Completed over 18 months, Collections
is the second studio album from Manchester three-piece Delphic, and includes the track "Good Life", one of the five official Olympic tracks for London 2012. the album was produced by Ben Allen (Bombay Bicycle Club, Animal Collective) and Tim Goldsworthy (Massive Attack, LCD Soundsystem) and fuses elements of electronica, hip hop and house to create a distinctive and unique soundscape.
Most dance-rock hybrids mutate into hideous beasts: dull, unimaginative or plain embarrassing creations that should, by rights, be locked in one’s attic and kept away from human eyes (and ears).
It’s curious, then, that Delphic didn’t scoop more plaudits for bucking the trend with their 2010 debut Acolyte: hyped to the heavens when still in their infancy, and yet oddly overlooked when they came good with the spoils.
For all the musical heritage of their Manchester hometown, comparisons to the past seemed to hinder rather than help. Even though their sound paid debt toThe Chemical Brothers and Orbital, among others, the “knock-off New Order” catcall never seemed far away.
Delphic don’t sound like New Order any more, though – and that’s not necessarily a good thing. Instead, too often on second album Collections they seem a facsimile of disparate bands, genres and style.
Throughout, there’s a nagging suspicion that the past three years have been spent assembling a sonic patchwork of ill-fitting hand-me-downs, rather than weaving their own, better-suited garments.
So, while Of the Young is a fine, strutting stomp with its blood and thunder percussion and a skyscraper-sized chorus, first single Baiya is an unsuccessful marriage of schlocky RnB and sub-Friendly Fires dance-pop.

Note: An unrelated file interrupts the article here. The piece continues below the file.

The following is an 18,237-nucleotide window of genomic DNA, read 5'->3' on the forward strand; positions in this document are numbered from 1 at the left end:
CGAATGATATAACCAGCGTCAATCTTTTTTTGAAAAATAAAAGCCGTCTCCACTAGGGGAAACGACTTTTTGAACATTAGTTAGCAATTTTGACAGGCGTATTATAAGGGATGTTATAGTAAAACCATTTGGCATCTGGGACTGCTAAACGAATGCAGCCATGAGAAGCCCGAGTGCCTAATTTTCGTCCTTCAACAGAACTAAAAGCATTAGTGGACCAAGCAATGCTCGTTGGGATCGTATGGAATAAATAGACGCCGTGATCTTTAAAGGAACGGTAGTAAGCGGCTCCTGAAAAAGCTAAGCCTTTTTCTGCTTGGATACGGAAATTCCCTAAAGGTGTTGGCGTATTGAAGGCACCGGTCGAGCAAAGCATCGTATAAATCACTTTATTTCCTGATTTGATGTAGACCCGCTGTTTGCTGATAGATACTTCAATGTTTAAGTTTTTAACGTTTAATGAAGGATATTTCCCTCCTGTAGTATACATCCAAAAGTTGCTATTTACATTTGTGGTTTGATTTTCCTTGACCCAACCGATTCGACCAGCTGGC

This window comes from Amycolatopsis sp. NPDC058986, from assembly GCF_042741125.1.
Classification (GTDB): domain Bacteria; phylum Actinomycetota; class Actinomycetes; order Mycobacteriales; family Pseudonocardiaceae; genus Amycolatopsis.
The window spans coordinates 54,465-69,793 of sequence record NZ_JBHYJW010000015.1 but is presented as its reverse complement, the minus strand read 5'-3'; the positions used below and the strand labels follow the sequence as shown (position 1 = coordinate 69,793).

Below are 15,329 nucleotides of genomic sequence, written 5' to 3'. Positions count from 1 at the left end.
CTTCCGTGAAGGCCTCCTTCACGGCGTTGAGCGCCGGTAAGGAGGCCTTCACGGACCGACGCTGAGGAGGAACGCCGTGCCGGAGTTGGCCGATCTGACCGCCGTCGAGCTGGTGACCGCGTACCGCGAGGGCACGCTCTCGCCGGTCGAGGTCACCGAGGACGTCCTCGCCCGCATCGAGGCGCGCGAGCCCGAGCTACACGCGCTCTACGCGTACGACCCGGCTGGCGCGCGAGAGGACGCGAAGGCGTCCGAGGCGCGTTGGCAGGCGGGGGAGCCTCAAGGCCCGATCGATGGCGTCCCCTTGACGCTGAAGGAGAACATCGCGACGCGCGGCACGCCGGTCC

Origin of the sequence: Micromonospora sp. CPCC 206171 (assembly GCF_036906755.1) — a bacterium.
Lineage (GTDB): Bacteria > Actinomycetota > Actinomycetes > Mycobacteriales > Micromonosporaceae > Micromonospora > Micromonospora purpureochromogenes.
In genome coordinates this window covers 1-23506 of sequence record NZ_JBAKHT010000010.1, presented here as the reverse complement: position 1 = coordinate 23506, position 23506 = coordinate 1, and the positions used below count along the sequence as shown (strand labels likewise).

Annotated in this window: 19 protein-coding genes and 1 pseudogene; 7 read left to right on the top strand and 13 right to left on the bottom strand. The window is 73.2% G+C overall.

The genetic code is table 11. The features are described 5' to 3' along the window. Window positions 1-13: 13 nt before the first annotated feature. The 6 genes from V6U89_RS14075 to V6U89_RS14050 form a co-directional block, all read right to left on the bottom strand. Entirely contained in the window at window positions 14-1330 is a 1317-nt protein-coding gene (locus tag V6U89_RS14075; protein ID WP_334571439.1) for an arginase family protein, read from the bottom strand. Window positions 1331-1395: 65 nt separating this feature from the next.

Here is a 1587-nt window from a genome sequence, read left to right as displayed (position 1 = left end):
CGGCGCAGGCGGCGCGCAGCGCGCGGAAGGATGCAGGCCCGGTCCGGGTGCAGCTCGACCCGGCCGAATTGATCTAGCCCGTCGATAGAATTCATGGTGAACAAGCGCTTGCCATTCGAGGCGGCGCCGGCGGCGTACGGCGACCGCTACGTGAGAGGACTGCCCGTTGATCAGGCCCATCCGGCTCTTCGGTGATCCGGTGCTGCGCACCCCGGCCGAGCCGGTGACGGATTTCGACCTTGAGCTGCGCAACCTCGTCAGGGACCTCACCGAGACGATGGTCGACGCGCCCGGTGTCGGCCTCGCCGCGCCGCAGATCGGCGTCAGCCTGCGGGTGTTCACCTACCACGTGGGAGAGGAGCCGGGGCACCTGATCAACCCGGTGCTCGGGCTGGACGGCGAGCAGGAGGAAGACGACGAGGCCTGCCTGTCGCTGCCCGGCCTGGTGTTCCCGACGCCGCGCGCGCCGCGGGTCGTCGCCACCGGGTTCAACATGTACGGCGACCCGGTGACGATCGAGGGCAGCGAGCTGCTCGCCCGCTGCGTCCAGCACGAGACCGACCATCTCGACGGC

There’s something unsettling, too, about its would-be-sexy refrain of “Feel you breathing down my neck/ Tenderness is the only weapon left.”
The bombastic throb of The Sun Also Rises comes off as a limp halfway point between MGMT and Passion Pit, while Atlas is a six-minute slumber that only jolts into life courtesy of its flirtation with anaemic dubstep breakdowns.
Freedom Found, meanwhile, fancies itself as a sultry slow-jam but is more suited to post-passion awkwardness than steamy encounters.
Ben Allen and Tim Goldsworthy’s production is spick and span throughout. They add satisfying sheen to the likes of Don’t Let the Dreamers Take You Away, and the glitchy voicemail samples of Tears Before Bedtime show, if nothing else, a stab at innovation.
But on the whole, Collections is a misfire and proof that, sometimes, re-inventing the wheel doesn’t always reap rewards – especially if you were already journeying more gracefully from A-to-B than most of your contemporaries.
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